Vera Rubin, pioneering astrophysicist and women’s advocate, dies at 88

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Dec 28, 2016

Vera Rubin, a pioneering astrophysicist and fierce breaker of glass ceilings, passed away on Sunday. She was 88 years old. 

Rubin is perhaps best remembered as the scientist who proved the existence of dark matter, the material that makes up 90% of the universe. That discovery revolutionized our understanding of the cosmos. But while physics will remember her for her contributions to the study of space, history will also remember her as a strong and steadfast advocate for women in STEM.

Rubin was of a singular interest, even as a child. According to a profile from the American Museum of Natural History, she was fascinated with the stars from age 10. Her father even built her a telescope to support his daughter’s pursuits. 

She was the only astronomy major to graduate from Vassar in 1948, going on to receive a graduate degree from Cornell (Princeton wouldn’t allow women into their astronomy program), and a Ph.D. from Georgetown, where she taught for several years following.

In the 1960s, Rubin became the first woman to observe at Caltech’s Palomar Observatory. According to a profile on CNN, when the men who ran the place said they did not have a ladies room available, Rubin used a piece of paper to give the men’s room sign a skirt, and proclaimed, “Look, now you have a ladies room.”

Rubin continued advocating for women in the sciences throughout her career. When asked by a colleague to advertise a new astronomy program, Rubin refused, stating that she would never apply to a program which featured no women on its faculty.

Perhaps the simplest depiction of Rubin’s philosophy can be summed up in her own words.

"I live and work with three basic assumptions," Rubin once wrote.

"1) There is no problem in science that can be solved by a man that cannot be solved by a woman.

"2) Worldwide, half of all brains are in women.

"3) We all need permission to do science, but, for reasons that are deeply ingrained in history, this permission is more often given to men than to women."

In the mid-1960s, Rubin joined the faculty of the Carnegie Institution of Science, where she worked alongside Kent Ford. During their work, Rubin and Ford discovered that stars and gasses inside galaxies moved at the same speed, regardless of how close they were to the galaxy’s center (or how much visible matter was around). This was an unexpected discovery since physicists had assumed up to this point that matter near the densely packed center of a galaxy would orbit at a faster rate than the more widely dispersed matter at the edges. This observation led to the conclusion that there must be other matter inside galaxies that was invisible to the naked eye, or, as Rubin put it, “what you see in a spiral galaxy is not what you get.”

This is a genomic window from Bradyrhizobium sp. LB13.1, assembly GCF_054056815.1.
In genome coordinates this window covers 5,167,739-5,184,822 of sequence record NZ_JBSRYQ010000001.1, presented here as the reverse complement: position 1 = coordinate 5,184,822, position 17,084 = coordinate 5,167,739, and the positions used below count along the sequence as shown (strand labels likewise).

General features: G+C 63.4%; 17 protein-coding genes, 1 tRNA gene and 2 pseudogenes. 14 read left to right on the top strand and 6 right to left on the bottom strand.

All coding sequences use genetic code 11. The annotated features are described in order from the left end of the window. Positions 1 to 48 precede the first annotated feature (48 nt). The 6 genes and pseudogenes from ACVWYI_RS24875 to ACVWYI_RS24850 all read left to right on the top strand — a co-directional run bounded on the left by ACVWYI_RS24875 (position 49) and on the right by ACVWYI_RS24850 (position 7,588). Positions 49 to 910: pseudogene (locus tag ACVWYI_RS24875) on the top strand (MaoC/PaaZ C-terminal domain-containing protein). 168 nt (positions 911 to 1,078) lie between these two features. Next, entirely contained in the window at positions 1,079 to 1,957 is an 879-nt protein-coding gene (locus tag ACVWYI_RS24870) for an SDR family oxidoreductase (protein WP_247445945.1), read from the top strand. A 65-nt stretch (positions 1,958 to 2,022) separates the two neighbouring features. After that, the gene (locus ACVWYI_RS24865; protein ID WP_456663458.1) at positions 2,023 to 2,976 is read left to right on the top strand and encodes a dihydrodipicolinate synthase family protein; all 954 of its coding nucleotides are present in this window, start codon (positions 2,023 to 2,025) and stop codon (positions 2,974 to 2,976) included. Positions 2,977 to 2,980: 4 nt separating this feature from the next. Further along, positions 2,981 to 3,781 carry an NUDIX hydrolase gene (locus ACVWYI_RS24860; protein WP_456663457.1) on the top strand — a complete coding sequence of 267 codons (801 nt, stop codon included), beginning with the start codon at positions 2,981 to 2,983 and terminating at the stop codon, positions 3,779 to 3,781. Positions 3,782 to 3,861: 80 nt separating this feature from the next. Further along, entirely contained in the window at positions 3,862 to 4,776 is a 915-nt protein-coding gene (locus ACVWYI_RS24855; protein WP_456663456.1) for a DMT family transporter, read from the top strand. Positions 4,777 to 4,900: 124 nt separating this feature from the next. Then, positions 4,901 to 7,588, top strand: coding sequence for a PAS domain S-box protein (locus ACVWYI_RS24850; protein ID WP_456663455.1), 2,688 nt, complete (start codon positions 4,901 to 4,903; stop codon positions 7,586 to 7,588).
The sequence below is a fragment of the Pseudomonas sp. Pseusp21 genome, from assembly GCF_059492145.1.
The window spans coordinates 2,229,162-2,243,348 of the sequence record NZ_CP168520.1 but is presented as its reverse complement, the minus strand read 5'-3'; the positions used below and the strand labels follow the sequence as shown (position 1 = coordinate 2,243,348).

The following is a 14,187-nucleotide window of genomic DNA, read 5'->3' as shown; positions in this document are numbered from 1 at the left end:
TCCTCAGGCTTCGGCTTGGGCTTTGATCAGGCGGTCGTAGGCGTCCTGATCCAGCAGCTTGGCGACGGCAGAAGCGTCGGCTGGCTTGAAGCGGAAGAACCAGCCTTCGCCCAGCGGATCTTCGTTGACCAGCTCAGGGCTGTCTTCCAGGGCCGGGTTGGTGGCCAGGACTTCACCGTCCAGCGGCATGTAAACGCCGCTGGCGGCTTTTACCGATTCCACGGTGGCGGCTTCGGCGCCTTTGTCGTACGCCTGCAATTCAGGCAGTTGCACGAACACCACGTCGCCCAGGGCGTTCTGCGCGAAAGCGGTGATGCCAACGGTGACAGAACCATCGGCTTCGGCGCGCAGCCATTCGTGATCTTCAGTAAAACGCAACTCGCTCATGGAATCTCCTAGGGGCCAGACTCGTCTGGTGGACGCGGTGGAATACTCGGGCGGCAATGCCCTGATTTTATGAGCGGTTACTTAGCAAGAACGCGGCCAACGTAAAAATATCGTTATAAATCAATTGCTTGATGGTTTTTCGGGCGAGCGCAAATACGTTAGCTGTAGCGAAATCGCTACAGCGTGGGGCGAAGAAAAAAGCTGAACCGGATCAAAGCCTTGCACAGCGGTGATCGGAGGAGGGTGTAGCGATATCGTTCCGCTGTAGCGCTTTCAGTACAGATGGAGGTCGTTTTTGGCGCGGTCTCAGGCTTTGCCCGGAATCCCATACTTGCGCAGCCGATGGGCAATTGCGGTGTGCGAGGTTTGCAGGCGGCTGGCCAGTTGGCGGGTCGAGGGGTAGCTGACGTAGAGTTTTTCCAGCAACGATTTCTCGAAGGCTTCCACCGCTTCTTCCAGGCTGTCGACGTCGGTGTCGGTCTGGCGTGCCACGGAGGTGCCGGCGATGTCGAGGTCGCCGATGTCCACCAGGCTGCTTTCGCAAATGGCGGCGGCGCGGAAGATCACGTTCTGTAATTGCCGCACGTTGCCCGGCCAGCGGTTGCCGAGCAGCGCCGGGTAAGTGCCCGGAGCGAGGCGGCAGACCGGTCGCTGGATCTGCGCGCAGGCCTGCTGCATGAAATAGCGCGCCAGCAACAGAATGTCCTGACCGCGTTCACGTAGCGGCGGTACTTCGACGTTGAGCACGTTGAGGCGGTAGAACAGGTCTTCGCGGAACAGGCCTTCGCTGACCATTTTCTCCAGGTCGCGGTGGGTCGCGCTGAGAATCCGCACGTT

Years later, Rubin’s work, which built on an earlier conclusion from the 1930s - along with that from other physicists - would lead to the confirmation that there is, in fact, an unseen substance known as dark matter filling in the space between stars. The exact makeup of said dark matter remains one of the great mysteries plaguing astronomers today.

Despite the revolutionary nature of her discovery and the impact her work has had on several scientific fields, Rubin never received a Nobel Prize for that work. She did receive several other accolades, including the National Medal of Science and the Royal Astronomical Society’s Gold Medal.

While friends of Rubin have been quick to point out that she was never in it to win awards, that the work was enough, some of her fellow physicists have expressed their frustration at the lack of recognition. Only two women have ever won the Nobel Prize for Physics: Maria Goeppert Meyer in 1963, and Marie Curie in 1903.

The role of women in science, like in many other fields, has been diminished throughout history. Women have faced barriers in their attempts to enter these fields, and roadblocks along their path once they do. Those struggles persist to this day but were much more prominent in the time that Rubin made her discoveries. We’re still learning about the contributions of women to advancements, even those as widely publicized as the space program (see the new movie Hidden Figures for prime examples).

CNN’s obituary for Rubin ended on a note all-too-familiar for women in the sciences, pointing out that “it's important to remember that in science, each person's achievements are built on the backs of those who came before.”

Rubin wasn’t the first person to suggest the existence of dark matter, but she was the one to take that line of inquiry to the finish line. She stood in the face of sexism and doubt and forced the scientific community to believe in something they could not see. That’s important to remember.